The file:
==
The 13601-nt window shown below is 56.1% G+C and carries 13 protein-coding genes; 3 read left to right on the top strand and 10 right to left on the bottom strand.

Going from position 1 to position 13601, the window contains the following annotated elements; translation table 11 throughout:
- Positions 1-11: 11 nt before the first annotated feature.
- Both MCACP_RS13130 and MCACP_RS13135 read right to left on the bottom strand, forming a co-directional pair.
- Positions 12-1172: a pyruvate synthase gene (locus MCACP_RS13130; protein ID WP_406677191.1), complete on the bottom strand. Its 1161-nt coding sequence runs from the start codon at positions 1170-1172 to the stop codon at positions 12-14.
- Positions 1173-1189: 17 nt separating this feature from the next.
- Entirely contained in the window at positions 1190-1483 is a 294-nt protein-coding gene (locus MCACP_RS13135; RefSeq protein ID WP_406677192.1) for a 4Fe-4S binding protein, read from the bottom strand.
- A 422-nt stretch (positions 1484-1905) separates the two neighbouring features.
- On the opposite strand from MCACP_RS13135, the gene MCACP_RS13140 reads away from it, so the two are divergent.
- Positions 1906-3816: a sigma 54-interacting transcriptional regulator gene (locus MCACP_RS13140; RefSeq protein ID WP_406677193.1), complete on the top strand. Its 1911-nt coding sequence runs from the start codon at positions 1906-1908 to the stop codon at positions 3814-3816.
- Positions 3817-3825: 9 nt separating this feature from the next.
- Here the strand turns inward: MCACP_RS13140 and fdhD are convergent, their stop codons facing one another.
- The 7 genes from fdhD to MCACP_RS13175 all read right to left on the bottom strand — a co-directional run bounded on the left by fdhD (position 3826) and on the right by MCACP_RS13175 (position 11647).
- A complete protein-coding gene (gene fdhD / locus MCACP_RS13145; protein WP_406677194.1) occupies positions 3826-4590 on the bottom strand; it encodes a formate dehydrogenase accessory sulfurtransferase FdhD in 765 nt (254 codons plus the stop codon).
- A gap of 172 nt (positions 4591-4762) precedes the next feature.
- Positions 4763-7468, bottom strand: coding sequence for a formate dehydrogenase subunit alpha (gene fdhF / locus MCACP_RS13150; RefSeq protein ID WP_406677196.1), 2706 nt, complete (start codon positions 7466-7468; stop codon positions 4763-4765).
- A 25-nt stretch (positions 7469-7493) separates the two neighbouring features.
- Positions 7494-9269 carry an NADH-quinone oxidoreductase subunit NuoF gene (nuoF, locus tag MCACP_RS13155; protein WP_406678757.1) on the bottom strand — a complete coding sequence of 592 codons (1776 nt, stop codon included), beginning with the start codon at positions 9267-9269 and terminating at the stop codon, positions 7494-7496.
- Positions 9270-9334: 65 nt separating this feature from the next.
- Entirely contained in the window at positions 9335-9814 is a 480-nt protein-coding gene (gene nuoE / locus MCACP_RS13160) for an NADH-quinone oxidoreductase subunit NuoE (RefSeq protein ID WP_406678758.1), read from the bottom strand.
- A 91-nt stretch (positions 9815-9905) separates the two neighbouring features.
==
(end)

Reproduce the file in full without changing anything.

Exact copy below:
The 13601-nt window shown below is 56.1% G+C and carries 13 protein-coding genes; 3 read left to right on the top strand and 10 right to left on the bottom strand.

Going from position 1 to position 13601, the window contains the following annotated elements; translation table 11 throughout:
- Positions 1-11: 11 nt before the first annotated feature.
- Both MCACP_RS13130 and MCACP_RS13135 read right to left on the bottom strand, forming a co-directional pair.
- Positions 12-1172: a pyruvate synthase gene (locus MCACP_RS13130; protein ID WP_406677191.1), complete on the bottom strand. Its 1161-nt coding sequence runs from the start codon at positions 1170-1172 to the stop codon at positions 12-14.
- Positions 1173-1189: 17 nt separating this feature from the next.
- Entirely contained in the window at positions 1190-1483 is a 294-nt protein-coding gene (locus MCACP_RS13135; RefSeq protein ID WP_406677192.1) for a 4Fe-4S binding protein, read from the bottom strand.
- A 422-nt stretch (positions 1484-1905) separates the two neighbouring features.
- On the opposite strand from MCACP_RS13135, the gene MCACP_RS13140 reads away from it, so the two are divergent.
- Positions 1906-3816: a sigma 54-interacting transcriptional regulator gene (locus MCACP_RS13140; RefSeq protein ID WP_406677193.1), complete on the top strand. Its 1911-nt coding sequence runs from the start codon at positions 1906-1908 to the stop codon at positions 3814-3816.
- Positions 3817-3825: 9 nt separating this feature from the next.
- Here the strand turns inward: MCACP_RS13140 and fdhD are convergent, their stop codons facing one another.
- The 7 genes from fdhD to MCACP_RS13175 all read right to left on the bottom strand — a co-directional run bounded on the left by fdhD (position 3826) and on the right by MCACP_RS13175 (position 11647).
- A complete protein-coding gene (gene fdhD / locus MCACP_RS13145; protein WP_406677194.1) occupies positions 3826-4590 on the bottom strand; it encodes a formate dehydrogenase accessory sulfurtransferase FdhD in 765 nt (254 codons plus the stop codon).
- A gap of 172 nt (positions 4591-4762) precedes the next feature.
- Positions 4763-7468, bottom strand: coding sequence for a formate dehydrogenase subunit alpha (gene fdhF / locus MCACP_RS13150; RefSeq protein ID WP_406677196.1), 2706 nt, complete (start codon positions 7466-7468; stop codon positions 4763-4765).
- A 25-nt stretch (positions 7469-7493) separates the two neighbouring features.
- Positions 7494-9269 carry an NADH-quinone oxidoreductase subunit NuoF gene (nuoF, locus tag MCACP_RS13155; protein WP_406678757.1) on the bottom strand — a complete coding sequence of 592 codons (1776 nt, stop codon included), beginning with the start codon at positions 9267-9269 and terminating at the stop codon, positions 7494-7496.
- Positions 9270-9334: 65 nt separating this feature from the next.
- Entirely contained in the window at positions 9335-9814 is a 480-nt protein-coding gene (gene nuoE / locus MCACP_RS13160) for an NADH-quinone oxidoreductase subunit NuoE (RefSeq protein ID WP_406678758.1), read from the bottom strand.
- A 91-nt stretch (positions 9815-9905) separates the two neighbouring features.